Nothing ruins an otherwise great day like reaching for your wallet, only to find an empty pocket. Not only are your cash, credit cards and ID gone - possibly into the hands of someone intent on causing even greater financial damage - but so is your sense of privacy and security.

Take it from me, getting a wallet stolen sucks. Big time. I've had one stolen from a gym locker (somebody went through and cut the locks with bolt cutters) and I've had another plucked right out of my pocket. But I've learned some new tips as a result of these experiences, and so far they've worked out really well.

Prevent Your Wallet From Getting Stolen - Rule #1: Think Like A Thief

This might be hard for some of you (for those of you who find this easy... I won't ask). Put yourself in the mindset of someone looking to snatch a wallet. What would you look for? Chances are, you'd target the path of least resistance, right? You'd want the lowest risk, highest probability opportunity available. Guess what, even the best street thieves think the same way. Sure they could probably pick pocket an armed Secret Service guard without them knowing, but wouldn't it make much more sense to grab the billfold that's already halfway hanging out of the guy's pocket who fell asleep on a park bench?

Now that you're in this mindset, take a few minutes to make your wallet as hard to steal as possible. Think to yourself, "How would I make this hard for myself, if I was trying to steal my own wallet?"

While you're mulling that over, consider some of these tips that have worked really well for me so far:

Keep Your Wallet In Your Front Pocket

It's much harder for a pick pocket to get a hand in a front pocket than a back pocket - at least without you noticing. All a good thief needs to steel from your back end is a slight bump as a distraction. That's because we don't have as many sensory cells working for us back there. We can't see out of our butts, obviously (thought that does open up a few politician jokes, but I won't go there), and our touch receptor nerves are spread very thin, making it difficult to differentiate touch.

On the other hand, if someone tries jamming a hand down the front of your pants, he or she is entering a world full of nerves, not to mention your sight range.

Add to that the difficulty in removing something from the front pocket versus the back pocket, and most common street thieves will simply move on to an easier target.

Put A Rubber Band Around Your Wallet

Pick Pockets love a wallet that slides out easily, what's that say for those of us who use leather wallets?

Here's a great trick: Wrap a rubber band around your wallet, especially when you've got it in your pocket.

That little rubber band will create enough friction as it comes out of your pocket to either warn you that someone's ripping you off, or cause the more seasoned thief to abandon his efforts instantly and move on to someone else.

Don't Leave Your Wallet In A Locker Room

I had to learn this one the hard way. Even the most secure lockers are easily opened by savvy criminals, so it's best not to have anything valuable in them at all. When possible, find a good spot in your car to stash your wallet while you run to the gym - just make sure to stash it there before you get to the parking lot, otherwise somebody could literally be watching you do this while you're parking.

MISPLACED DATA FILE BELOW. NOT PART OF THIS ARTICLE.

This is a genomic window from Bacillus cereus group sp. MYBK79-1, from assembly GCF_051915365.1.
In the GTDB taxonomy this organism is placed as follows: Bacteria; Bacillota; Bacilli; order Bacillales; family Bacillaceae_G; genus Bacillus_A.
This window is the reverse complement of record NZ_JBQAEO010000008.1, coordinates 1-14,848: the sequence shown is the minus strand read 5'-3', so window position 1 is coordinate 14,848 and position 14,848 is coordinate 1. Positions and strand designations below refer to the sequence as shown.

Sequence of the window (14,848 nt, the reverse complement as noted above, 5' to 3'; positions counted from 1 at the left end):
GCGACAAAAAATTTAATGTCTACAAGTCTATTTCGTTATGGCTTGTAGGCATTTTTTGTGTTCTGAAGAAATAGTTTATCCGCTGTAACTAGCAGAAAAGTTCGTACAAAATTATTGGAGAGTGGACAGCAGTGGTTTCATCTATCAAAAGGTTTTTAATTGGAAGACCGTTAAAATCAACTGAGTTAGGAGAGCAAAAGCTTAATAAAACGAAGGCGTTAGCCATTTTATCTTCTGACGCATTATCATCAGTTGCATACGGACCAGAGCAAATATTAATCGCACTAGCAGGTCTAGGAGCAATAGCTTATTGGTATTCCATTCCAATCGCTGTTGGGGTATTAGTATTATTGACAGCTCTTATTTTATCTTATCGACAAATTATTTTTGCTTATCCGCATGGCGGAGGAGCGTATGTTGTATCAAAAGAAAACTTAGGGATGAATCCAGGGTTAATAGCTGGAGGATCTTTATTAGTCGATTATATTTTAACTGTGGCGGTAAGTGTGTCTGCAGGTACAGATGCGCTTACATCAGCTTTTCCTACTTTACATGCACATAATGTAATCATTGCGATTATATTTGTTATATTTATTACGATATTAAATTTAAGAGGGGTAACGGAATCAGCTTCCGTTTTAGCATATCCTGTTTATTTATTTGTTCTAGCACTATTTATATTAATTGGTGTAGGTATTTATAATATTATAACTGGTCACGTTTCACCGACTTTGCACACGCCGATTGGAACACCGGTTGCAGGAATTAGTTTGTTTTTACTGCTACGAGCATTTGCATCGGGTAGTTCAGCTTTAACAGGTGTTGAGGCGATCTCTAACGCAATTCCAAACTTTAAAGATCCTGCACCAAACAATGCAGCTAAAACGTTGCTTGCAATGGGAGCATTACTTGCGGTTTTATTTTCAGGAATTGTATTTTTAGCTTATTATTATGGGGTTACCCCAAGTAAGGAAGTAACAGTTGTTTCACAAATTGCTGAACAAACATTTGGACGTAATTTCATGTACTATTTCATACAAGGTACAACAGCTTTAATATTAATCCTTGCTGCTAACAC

It that doesn't work, you could always take your wallet with you while your exercise. Sure it's not ideal, but it beats the alternative.

What I do is leave my wallet at home, and only bring my drivers license. My gym doesn't require a physical gym pass (I have a member number), but if yours does, you can bring that, too. Then you've only got to worry about a thin little plastic card that's easy to tuck in a sock or gym shorts pocket.

Don't Let Your Wallet Get "Fat"

It's easy to start cramming things in our wallets. From credit cards to punch cards, those little things start adding up pretty quick, and before you know it you've got a bulging billfold that barely even closes. But remember this: The bigger your wallet, the easier it is for a thief to spot. If you're sporting something roughly the size of a softball in your back pocket, it's going to stick out like a bat signal to a seasoned pick pocket. He or she won't have to guess what pocket to target, and the sheer size of it is a giveaway that you might have a decent chunk of cash.

And if you take away the guesswork, you're only making it easier for something bad to happen.

Don't take the chance. Keep your wallet thin. If necessary, carry your punch cards, membership cards and gift cards in another container.

Stay Alert

More than anything, a professional thief isn't going to target someone who is obviously paying close attention to his or her surroundings, especially when surrounded by much easier targets. If you keep your head up, walk with confidence and constantly scan left-to-right while you're walking, it'll make a pick pocket's job much more difficult. And make it a habit to brush your "wallet pocket" with your hand from time to time.

The harder the job, the less likely they'll carry through with any plans to nab your cash.

In Conclusion

Your best course of defense against wallet snatchers is to make your wallet difficult to steal. The harder you make it, the higher the risk - and most thieves prefer the low risk targets. I'm not saying that my tactics are completely fool proof, but they should drastically reduce the odds of you getting your wallet stolen.